Venezuelan-born Meyer Vaisman was one of the most talked about figures in the New York art scene in the 1980s, alongside his Neo-Expressionist contemporaries Jeff Koons and Peter Halley. Touted as one of hottest new artists of the time, Vaisman co-founded the fabled International With Monument gallery in the Lower East side, which hosted Jeff Koons’s first solo show in 1985. Another artist Vaisman’s gallery exhibited was Richard Prince, with whom he shared with an interest in investigating issues of authorship and appropriation. In particular, Vaisman wanted his paintings to look as little like paintings as possible, and he was one of the first artists to pioneer inkjet printing as an artistic medium. Vaisman’s process is indebted to that of Warhol; not only in terms of themes, Vaisman also implemented the silkscreened portrait canvas in many of his works.
Vaisman’s Souvenir resembles the sort of kitschy caricature one might sit for at a carnival or amusement park. He transferred a silkscreened caricature of a woman’s face in black ink onto a small white oval-shaped canvas. Vaisman attached this to a stack of five additional canvases, all covered with a pattern of enlarged woven canvas fibers that satirize traditional painting and highlight the artificiality of his process. The geometric repetition of Vaisman’s stacked canvases echoes Minimalist sculptures, like those by Donald Judd, which were a major influence on the artists of the Neo-Geo group. Yet they also provide a sarcastic commentary on the commodified art object. The inordinate number of attached canvases signify excess in the art market. Hung on the wall, the stacked canvases project outward, almost as if a sculpture. Vaisman’s painting draws attention to itself with almost comical exertion and desperation to assert its presence.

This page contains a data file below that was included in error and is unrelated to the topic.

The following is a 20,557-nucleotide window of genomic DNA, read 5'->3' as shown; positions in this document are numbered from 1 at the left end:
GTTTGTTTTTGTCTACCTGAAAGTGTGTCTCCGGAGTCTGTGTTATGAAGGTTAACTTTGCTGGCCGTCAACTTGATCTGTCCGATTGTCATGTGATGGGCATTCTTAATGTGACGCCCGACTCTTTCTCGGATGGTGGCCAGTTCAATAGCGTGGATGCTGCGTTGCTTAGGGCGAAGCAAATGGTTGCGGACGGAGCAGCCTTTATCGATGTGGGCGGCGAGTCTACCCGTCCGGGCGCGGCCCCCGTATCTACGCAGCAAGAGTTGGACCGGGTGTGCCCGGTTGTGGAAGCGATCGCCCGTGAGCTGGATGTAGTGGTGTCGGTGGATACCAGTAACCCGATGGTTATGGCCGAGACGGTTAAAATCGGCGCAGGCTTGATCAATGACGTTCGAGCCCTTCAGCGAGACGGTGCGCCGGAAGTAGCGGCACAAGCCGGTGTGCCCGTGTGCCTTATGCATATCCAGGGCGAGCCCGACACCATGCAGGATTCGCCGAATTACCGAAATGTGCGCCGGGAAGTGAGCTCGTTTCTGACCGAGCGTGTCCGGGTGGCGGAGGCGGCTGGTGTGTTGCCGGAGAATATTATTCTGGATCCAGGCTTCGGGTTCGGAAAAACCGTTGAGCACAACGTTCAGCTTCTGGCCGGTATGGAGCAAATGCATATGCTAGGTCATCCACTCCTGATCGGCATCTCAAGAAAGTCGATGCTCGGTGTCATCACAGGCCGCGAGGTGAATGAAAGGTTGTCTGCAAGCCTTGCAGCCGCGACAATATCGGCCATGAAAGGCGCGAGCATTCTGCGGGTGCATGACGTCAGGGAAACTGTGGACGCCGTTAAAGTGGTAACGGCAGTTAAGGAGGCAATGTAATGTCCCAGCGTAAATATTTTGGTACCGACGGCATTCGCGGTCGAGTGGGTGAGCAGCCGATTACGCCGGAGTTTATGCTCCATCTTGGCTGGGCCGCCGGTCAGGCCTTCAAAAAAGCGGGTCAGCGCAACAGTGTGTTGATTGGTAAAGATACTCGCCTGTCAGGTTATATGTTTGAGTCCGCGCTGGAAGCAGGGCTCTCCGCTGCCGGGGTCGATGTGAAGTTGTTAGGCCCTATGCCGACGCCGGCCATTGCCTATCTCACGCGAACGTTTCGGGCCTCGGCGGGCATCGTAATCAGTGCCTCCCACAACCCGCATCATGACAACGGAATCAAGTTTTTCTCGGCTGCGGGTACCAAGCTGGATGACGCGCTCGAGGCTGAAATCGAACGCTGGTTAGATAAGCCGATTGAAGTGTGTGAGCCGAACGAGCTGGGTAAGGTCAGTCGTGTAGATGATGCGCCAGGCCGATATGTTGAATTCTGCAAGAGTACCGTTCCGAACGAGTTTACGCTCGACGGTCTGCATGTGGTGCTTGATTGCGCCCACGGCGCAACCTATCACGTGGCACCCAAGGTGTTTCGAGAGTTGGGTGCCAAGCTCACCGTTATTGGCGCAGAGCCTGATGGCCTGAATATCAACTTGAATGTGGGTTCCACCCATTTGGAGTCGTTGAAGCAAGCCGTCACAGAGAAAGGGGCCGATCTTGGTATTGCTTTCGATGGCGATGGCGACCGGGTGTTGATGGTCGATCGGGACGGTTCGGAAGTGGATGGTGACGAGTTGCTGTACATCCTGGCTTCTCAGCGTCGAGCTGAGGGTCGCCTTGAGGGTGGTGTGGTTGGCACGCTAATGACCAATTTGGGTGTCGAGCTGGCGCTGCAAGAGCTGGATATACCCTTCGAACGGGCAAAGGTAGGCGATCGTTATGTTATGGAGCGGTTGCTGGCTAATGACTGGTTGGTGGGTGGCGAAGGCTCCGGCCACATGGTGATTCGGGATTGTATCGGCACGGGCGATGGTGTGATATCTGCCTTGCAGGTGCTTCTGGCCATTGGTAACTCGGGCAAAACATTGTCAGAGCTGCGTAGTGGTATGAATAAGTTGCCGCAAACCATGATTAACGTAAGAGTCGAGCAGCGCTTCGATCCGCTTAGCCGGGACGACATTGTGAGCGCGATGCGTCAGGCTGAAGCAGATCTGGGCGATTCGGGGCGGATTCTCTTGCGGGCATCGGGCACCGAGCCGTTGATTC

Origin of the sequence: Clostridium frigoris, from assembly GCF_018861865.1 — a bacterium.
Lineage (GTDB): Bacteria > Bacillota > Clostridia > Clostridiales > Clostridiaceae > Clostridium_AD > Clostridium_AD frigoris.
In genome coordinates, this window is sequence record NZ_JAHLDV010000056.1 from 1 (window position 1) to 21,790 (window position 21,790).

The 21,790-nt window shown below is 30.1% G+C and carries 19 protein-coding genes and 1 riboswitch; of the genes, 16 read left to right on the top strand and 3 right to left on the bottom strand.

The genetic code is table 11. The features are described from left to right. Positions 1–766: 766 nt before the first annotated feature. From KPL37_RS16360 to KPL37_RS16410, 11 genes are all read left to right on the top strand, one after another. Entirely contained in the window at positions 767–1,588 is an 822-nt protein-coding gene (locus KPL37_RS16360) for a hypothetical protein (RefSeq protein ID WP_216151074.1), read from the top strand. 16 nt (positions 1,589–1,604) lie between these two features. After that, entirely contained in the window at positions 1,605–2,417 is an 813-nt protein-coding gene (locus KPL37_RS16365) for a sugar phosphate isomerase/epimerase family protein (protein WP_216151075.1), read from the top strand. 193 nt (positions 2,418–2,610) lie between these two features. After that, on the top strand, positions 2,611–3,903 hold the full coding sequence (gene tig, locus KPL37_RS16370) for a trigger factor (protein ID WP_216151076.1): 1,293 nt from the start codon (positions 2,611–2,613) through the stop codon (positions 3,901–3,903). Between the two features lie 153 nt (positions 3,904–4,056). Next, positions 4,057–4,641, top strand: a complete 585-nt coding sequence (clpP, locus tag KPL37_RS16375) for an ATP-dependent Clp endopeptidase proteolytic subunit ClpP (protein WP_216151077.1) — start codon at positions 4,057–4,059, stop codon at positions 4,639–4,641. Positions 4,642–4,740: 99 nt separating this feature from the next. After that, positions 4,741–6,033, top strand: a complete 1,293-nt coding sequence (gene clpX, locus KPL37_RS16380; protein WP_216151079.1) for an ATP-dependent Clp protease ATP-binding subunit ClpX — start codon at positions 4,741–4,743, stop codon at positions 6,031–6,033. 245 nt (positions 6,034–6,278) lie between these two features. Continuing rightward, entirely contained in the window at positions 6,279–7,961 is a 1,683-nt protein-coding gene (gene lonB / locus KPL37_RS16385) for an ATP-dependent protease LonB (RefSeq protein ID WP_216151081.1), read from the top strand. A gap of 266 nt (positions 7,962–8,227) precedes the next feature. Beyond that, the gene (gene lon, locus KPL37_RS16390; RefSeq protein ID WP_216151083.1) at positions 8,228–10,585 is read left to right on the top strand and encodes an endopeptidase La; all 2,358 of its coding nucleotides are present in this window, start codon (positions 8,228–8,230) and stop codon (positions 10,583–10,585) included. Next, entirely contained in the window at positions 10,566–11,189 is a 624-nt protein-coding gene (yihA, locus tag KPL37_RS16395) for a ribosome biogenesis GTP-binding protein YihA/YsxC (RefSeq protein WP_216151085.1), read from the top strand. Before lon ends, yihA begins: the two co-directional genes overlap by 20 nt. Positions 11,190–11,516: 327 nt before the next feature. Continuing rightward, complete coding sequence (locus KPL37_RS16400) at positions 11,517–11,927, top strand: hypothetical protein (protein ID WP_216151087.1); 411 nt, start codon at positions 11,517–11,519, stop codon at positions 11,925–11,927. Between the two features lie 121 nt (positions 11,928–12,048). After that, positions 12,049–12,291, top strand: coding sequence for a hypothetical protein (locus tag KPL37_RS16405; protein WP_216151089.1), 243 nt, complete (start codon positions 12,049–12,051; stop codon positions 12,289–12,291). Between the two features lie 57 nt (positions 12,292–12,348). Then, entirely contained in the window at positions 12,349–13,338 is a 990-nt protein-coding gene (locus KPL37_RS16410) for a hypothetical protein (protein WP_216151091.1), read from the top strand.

In spite of Vaisman’s intentionally impersonal creative process and the sarcastic tone of his larger body of work, Souvenir can be interpreted as a genuine depiction of a slice of Vaisman’s personal life. Vaisman memorialized his relationship with Lisa Phillips, then a curator at the Whitney Museum of American Art, by silkscreening a portrait of her face onto the canvas. Whether Souvenir commemorates a particular moment in their relationship or their relationship in general, it also immortalizes the strong emotional bond the two once shared. Both artist and subject have moved on; Phillips is now director of the New Museum in New York, and Vaisman, working from Barcelona, no longer paints human figures. A flurry of New York solo shows in recent years signals a resurgence of interest in Vaisman’s art, and increased recognition of his role in one of the important artistic moments in New York, immortalized in his Souvenir, a souvenir of the past.